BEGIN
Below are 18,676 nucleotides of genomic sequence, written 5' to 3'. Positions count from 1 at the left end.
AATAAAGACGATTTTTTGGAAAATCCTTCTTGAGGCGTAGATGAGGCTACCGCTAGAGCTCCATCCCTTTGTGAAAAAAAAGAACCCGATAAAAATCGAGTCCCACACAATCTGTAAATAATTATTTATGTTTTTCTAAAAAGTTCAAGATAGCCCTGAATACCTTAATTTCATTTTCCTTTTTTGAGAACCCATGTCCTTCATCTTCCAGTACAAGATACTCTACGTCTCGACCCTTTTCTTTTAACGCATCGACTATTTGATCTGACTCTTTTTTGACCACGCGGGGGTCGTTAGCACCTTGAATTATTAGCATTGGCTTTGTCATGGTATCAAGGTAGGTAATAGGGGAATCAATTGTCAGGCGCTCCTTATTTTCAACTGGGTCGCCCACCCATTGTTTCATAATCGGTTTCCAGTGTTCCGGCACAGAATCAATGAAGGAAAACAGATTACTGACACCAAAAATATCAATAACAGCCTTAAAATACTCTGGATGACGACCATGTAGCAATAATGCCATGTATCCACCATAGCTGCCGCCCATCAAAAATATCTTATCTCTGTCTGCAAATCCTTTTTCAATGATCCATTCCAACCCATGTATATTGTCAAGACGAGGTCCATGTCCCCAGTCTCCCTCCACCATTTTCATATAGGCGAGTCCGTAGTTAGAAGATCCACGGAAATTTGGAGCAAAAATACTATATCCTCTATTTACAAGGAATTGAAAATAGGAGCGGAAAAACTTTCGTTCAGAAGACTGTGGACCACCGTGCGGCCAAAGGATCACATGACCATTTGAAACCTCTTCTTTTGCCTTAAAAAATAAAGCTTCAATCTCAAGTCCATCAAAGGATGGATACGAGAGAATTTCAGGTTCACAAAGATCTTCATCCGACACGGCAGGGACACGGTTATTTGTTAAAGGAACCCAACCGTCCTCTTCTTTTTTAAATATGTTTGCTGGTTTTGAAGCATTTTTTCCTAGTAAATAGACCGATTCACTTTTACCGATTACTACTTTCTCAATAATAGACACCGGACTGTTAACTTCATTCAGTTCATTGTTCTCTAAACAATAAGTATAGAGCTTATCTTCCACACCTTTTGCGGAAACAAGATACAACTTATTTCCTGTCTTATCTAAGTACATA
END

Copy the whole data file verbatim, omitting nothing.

Below are 18,676 nucleotides of genomic sequence, written 5' to 3'. Positions count from 1 at the left end.
AATAAAGACGATTTTTTGGAAAATCCTTCTTGAGGCGTAGATGAGGCTACCGCTAGAGCTCCATCCCTTTGTGAAAAAAAAGAACCCGATAAAAATCGAGTCCCACACAATCTGTAAATAATTATTTATGTTTTTCTAAAAAGTTCAAGATAGCCCTGAATACCTTAATTTCATTTTCCTTTTTTGAGAACCCATGTCCTTCATCTTCCAGTACAAGATACTCTACGTCTCGACCCTTTTCTTTTAACGCATCGACTATTTGATCTGACTCTTTTTTGACCACGCGGGGGTCGTTAGCACCTTGAATTATTAGCATTGGCTTTGTCATGGTATCAAGGTAGGTAATAGGGGAATCAATTGTCAGGCGCTCCTTATTTTCAACTGGGTCGCCCACCCATTGTTTCATAATCGGTTTCCAGTGTTCCGGCACAGAATCAATGAAGGAAAACAGATTACTGACACCAAAAATATCAATAACAGCCTTAAAATACTCTGGATGACGACCATGTAGCAATAATGCCATGTATCCACCATAGCTGCCGCCCATCAAAAATATCTTATCTCTGTCTGCAAATCCTTTTTCAATGATCCATTCCAACCCATGTATATTGTCAAGACGAGGTCCATGTCCCCAGTCTCCCTCCACCATTTTCATATAGGCGAGTCCGTAGTTAGAAGATCCACGGAAATTTGGAGCAAAAATACTATATCCTCTATTTACAAGGAATTGAAAATAGGAGCGGAAAAACTTTCGTTCAGAAGACTGTGGACCACCGTGCGGCCAAAGGATCACATGACCATTTGAAACCTCTTCTTTTGCCTTAAAAAATAAAGCTTCAATCTCAAGTCCATCAAAGGATGGATACGAGAGAATTTCAGGTTCACAAAGATCTTCATCCGACACGGCAGGGACACGGTTATTTGTTAAAGGAACCCAACCGTCCTCTTCTTTTTTAAATATGTTTGCTGGTTTTGAAGCATTTTTTCCTAGTAAATAGACCGATTCACTTTTACCGATTACTACTTTCTCAATAATAGACACCGGACTGTTAACTTCATTCAGTTCATTGTTCTCTAAACAATAAGTATAGAGCTTATCTTCCACACCTTTTGCGGAAACAAGATACAACTTATTTCCTGTCTTATCTAAGTACATA